The middle work in Shepard's trilogy painting the American family as your basic lost cause ("Curse of the Starving Class" preceded it, "True West" followed), "Buried Child" echoes Eugene O'Neill and Edward Albee. When Vince (Jim True) and his girlfriend, Shelly (Kellie Overbey), show up at his grandparents' dilapidated Central Illinois farmhouse, no one recognizes him - neither grandfather, Dodge (James Gammon), a boozing crank obsessed with TV sports, nor his lurid grandmother, Halie (Lois Smith). Not even Vince's father Tilden (Terry Kinney), whom the young couple expected to encounter, knows who he is.
But something very strange is going on in this household, which is signaled from the outset by the ominous moan of a bass saxophone and the eerie flicker of light from an old TV that marks the curtain rise, as a thunderstorm picks up behind it all.
The play begins as Dodge argues with the unseen Halie, upstairs dressing for an assignation with the preacher, Father Dewis (Jim Mohr). Enter Tilden, a lumbering giant in mud-encrusted overalls, his arms full of corn he claims to have picked from the yard. Dodge insists that nothing's grown out back in 35 years, but Tilden describes a field abundant with carrots, potatoes "and corn as far as the eye can see." In a long monologue, Halie recalls Tilden's promise as the eldest of their three sons, an All-American football player whose life took a wrong turn somewhere.
Then again, it did so as well for middle son Bradley (Leo Burmester), until he chopped off his own leg with a chain saw, and youngest son Ansel, who apparently died as retribution for marrying a Catholic girl, or so Halie would have it.
There are intimations of a murdered baby, of incest and of a Terrible Secret (not to mention more vegetables) that unite this disaster of a family, whose precarious equilibrium Vince and Shelly's intrusion threatens to destroy. By the end, however, Vince has confronted fate in this sordid, violent place, ascending to a Dodge-like dominance of it.
"Buried Child" is the work of a writer who grew up rootless in an America that revealed nothing but disdain for the past. Until "Curse of the Starving Class," his home was in Off Off Broadway theaters and his plays were marked by vibrant, propulsive riffs on American identity - plays that merged rock n' roll energy with Beat nihilism and humor.
But Shepard's vision of the American family was essentially blighted, and these later plays are filled with deserting parents who cannot improve their fortunes, murderous siblings who cannot dodge destiny, and children whose wreckage is in the genes.
The plays are fairly claustrophobic; the tiny stage of the original productions of "Buried Child" at the Magic Theater in San Francisco and Off Off Broadway's Theater for the New City was dominated by a ratty couch and a small stairway to Halie's room. The couch and stairway still dominate, but here the couch is dwarfed by the towering walls of the farmhouse, which reach practically to the proscenium of the Brooks Atkinson theater, as does that stairway.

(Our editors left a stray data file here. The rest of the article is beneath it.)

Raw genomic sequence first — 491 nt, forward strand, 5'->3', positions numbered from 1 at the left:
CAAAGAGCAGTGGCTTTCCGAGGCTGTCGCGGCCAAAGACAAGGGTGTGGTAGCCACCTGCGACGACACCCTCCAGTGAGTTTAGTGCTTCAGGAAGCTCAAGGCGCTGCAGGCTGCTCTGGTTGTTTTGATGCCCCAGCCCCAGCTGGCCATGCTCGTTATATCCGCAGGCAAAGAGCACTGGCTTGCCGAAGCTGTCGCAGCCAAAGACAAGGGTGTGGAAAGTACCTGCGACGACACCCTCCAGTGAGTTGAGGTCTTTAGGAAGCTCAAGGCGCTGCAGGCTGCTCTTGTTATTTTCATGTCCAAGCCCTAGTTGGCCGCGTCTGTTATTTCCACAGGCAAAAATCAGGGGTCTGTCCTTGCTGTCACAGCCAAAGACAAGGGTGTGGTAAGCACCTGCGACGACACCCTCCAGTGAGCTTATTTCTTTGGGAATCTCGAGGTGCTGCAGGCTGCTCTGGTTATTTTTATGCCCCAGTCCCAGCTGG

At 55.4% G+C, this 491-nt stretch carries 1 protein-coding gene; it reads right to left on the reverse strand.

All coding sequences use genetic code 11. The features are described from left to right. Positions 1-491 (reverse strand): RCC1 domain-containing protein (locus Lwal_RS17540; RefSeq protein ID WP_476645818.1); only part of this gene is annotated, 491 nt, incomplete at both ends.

The performances are outsized as well. Gammon - who was enormously impressive in Shepard's most recent play, "Simpatico" - speaks every line in a wheezy, rasping bark that soon grows tiring. On the other hand, Kinney, that consummate Steppenwolf actor, is the right size for Tilden, but the performance is flat; Tilden's a heartbroken wreck, not a lobotomy victim.
True is all right as Vince, but Overbey is overwhelmed by Shelly, a smartass who knows a bad scene when she sees one but comes across as somewhat insipid. Burmester strikes a blustery one-note as the bullying Bradley that doesn't quite capture the menace or the vulnerability of the role.
Best are Smith, a Steppenwolf regular who strikes just the right tone as Halie, the mother-whore, and Mohr as the preacher who clearly had no idea what he was getting himself into.
While the vast set illustrates the production's wrong-headedness, Kevin Rigdon's lighting and Allison Reeds' costumes go a long way in establishing a more realistic environment.
Shepard has done some tinkering with the script, though I think not as much as advertised. When Halie returns in act three with Dewis, her white hair has returned to the flaming red of her youth. Shelly announces herself as a vegetarian at the beginning of act two, which is rendered somewhat suspect by her casual drinking of a cup of beef bouillon in act three.
"Buried Child" bristles with its own eccentric humor, much of which is at least in evidence here. Yet the play is overwhelmed by the imposing spectacle of this production, and its black heart has been obscured. The result, to invoke Dodge's prescient description of Vince and Shelly, is "something not compatible - like chalk and cheese."